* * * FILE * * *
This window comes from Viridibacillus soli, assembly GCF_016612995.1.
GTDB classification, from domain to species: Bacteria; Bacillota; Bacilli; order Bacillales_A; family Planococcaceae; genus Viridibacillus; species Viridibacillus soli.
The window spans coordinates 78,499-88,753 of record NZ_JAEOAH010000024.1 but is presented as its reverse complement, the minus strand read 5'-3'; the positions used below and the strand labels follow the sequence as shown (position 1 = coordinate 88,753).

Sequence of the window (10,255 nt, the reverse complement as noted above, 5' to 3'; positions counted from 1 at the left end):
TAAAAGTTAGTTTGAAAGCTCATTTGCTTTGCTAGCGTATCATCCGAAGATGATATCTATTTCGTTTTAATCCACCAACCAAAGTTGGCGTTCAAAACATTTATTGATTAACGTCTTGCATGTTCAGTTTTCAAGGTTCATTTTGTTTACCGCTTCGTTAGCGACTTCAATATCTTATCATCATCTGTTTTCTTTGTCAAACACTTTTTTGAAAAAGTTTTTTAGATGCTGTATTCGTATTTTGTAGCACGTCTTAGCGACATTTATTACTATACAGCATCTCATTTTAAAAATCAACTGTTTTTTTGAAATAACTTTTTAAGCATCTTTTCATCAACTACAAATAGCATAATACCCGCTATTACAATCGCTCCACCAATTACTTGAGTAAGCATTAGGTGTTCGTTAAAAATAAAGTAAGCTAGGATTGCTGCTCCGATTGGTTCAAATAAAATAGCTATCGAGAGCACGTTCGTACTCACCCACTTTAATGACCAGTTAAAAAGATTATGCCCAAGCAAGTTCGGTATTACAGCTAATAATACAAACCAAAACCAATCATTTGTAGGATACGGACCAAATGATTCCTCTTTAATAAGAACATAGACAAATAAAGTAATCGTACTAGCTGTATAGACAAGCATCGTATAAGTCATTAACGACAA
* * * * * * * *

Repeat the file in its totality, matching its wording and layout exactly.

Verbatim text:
This window comes from Viridibacillus soli, assembly GCF_016612995.1.
GTDB classification, from domain to species: Bacteria; Bacillota; Bacilli; order Bacillales_A; family Planococcaceae; genus Viridibacillus; species Viridibacillus soli.
The window spans coordinates 78,499-88,753 of record NZ_JAEOAH010000024.1 but is presented as its reverse complement, the minus strand read 5'-3'; the positions used below and the strand labels follow the sequence as shown (position 1 = coordinate 88,753).

Sequence of the window (10,255 nt, the reverse complement as noted above, 5' to 3'; positions counted from 1 at the left end):
TAAAAGTTAGTTTGAAAGCTCATTTGCTTTGCTAGCGTATCATCCGAAGATGATATCTATTTCGTTTTAATCCACCAACCAAAGTTGGCGTTCAAAACATTTATTGATTAACGTCTTGCATGTTCAGTTTTCAAGGTTCATTTTGTTTACCGCTTCGTTAGCGACTTCAATATCTTATCATCATCTGTTTTCTTTGTCAAACACTTTTTTGAAAAAGTTTTTTAGATGCTGTATTCGTATTTTGTAGCACGTCTTAGCGACATTTATTACTATACAGCATCTCATTTTAAAAATCAACTGTTTTTTTGAAATAACTTTTTAAGCATCTTTTCATCAACTACAAATAGCATAATACCCGCTATTACAATCGCTCCACCAATTACTTGAGTAAGCATTAGGTGTTCGTTAAAAATAAAGTAAGCTAGGATTGCTGCTCCGATTGGTTCAAATAAAATAGCTATCGAGAGCACGTTCGTACTCACCCACTTTAATGACCAGTTAAAAAGATTATGCCCAAGCAAGTTCGGTATTACAGCTAATAATACAAACCAAAACCAATCATTTGTAGGATACGGACCAAATGATTCCTCTTTAATAAGAACATAGACAAATAAAGTAATCGTACTAGCTGTATAGACAAGCATCGTATAAGTCATTAACGACAA